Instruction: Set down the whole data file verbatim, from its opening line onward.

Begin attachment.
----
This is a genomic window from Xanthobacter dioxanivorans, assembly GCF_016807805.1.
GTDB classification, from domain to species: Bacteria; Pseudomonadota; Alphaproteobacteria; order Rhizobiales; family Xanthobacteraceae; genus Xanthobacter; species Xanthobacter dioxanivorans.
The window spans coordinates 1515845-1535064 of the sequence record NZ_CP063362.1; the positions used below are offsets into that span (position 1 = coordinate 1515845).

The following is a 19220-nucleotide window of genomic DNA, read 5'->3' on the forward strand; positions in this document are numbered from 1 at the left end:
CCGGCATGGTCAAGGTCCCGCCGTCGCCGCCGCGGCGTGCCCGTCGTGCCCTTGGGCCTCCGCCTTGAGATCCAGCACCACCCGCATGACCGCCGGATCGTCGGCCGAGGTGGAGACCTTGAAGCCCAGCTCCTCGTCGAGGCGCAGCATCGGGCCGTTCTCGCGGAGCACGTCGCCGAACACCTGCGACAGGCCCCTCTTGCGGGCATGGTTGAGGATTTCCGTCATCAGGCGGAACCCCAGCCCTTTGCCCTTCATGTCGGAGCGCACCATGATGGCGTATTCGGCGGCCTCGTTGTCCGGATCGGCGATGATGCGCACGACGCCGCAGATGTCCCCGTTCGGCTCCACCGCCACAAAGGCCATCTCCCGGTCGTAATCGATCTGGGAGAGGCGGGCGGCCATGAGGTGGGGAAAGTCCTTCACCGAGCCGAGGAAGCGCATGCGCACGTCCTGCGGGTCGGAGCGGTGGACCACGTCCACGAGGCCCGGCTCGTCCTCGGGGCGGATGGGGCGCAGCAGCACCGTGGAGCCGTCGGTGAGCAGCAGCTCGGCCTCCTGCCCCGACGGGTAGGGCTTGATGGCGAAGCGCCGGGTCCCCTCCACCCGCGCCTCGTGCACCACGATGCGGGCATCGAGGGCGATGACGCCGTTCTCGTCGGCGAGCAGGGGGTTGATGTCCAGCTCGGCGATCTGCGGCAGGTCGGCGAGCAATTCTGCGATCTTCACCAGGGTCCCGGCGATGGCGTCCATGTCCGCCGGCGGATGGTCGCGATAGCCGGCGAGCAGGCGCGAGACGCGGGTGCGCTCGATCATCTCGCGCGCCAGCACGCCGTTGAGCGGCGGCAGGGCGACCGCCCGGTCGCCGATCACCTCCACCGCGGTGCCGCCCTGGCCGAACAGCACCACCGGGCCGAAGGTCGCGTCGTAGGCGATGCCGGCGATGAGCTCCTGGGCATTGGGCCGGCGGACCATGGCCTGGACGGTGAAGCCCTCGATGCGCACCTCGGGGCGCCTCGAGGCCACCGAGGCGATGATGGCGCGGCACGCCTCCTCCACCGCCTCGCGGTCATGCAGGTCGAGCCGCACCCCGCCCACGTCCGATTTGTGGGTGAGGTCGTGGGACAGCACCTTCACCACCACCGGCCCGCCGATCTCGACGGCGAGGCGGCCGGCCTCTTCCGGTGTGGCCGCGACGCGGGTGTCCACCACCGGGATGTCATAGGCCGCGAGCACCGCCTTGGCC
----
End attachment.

This is a genomic window from Xanthobacter dioxanivorans, assembly GCF_016807805.1.
GTDB classification, from domain to species: Bacteria; Pseudomonadota; Alphaproteobacteria; order Rhizobiales; family Xanthobacteraceae; genus Xanthobacter; species Xanthobacter dioxanivorans.
The window spans coordinates 1515845-1535064 of the sequence record NZ_CP063362.1; the positions used below are offsets into that span (position 1 = coordinate 1515845).

The following is a 19220-nucleotide window of genomic DNA, read 5'->3' on the forward strand; positions in this document are numbered from 1 at the left end:
CCGGCATGGTCAAGGTCCCGCCGTCGCCGCCGCGGCGTGCCCGTCGTGCCCTTGGGCCTCCGCCTTGAGATCCAGCACCACCCGCATGACCGCCGGATCGTCGGCCGAGGTGGAGACCTTGAAGCCCAGCTCCTCGTCGAGGCGCAGCATCGGGCCGTTCTCGCGGAGCACGTCGCCGAACACCTGCGACAGGCCCCTCTTGCGGGCATGGTTGAGGATTTCCGTCATCAGGCGGAACCCCAGCCCTTTGCCCTTCATGTCGGAGCGCACCATGATGGCGTATTCGGCGGCCTCGTTGTCCGGATCGGCGATGATGCGCACGACGCCGCAGATGTCCCCGTTCGGCTCCACCGCCACAAAGGCCATCTCCCGGTCGTAATCGATCTGGGAGAGGCGGGCGGCCATGAGGTGGGGAAAGTCCTTCACCGAGCCGAGGAAGCGCATGCGCACGTCCTGCGGGTCGGAGCGGTGGACCACGTCCACGAGGCCCGGCTCGTCCTCGGGGCGGATGGGGCGCAGCAGCACCGTGGAGCCGTCGGTGAGCAGCAGCTCGGCCTCCTGCCCCGACGGGTAGGGCTTGATGGCGAAGCGCCGGGTCCCCTCCACCCGCGCCTCGTGCACCACGATGCGGGCATCGAGGGCGATGACGCCGTTCTCGTCGGCGAGCAGGGGGTTGATGTCCAGCTCGGCGATCTGCGGCAGGTCGGCGAGCAATTCTGCGATCTTCACCAGGGTCCCGGCGATGGCGTCCATGTCCGCCGGCGGATGGTCGCGATAGCCGGCGAGCAGGCGCGAGACGCGGGTGCGCTCGATCATCTCGCGCGCCAGCACGCCGTTGAGCGGCGGCAGGGCGACCGCCCGGTCGCCGATCACCTCCACCGCGGTGCCGCCCTGGCCGAACAGCACCACCGGGCCGAAGGTCGCGTCGTAGGCGATGCCGGCGATGAGCTCCTGGGCATTGGGCCGGCGGACCATGGCCTGGACGGTGAAGCCCTCGATGCGCACCTCGGGGCGCCTCGAGGCCACCGAGGCGATGATGGCGCGGCACGCCTCCTCCACCGCCTCGCGGTCATGCAGGTCGAGCCGCACCCCGCCCACGTCCGATTTGTGGGTGAGGTCGTGGGACAGCACCTTCACCACCACCGGCCCGCCGATCTCGACGGCGAGGCGGCCGGCCTCTTCCGGTGTGGCCGCGACGCGGGTGTCCACCACCGGGATGTCATAGGCCGCGAGCACCGCCTTGGCC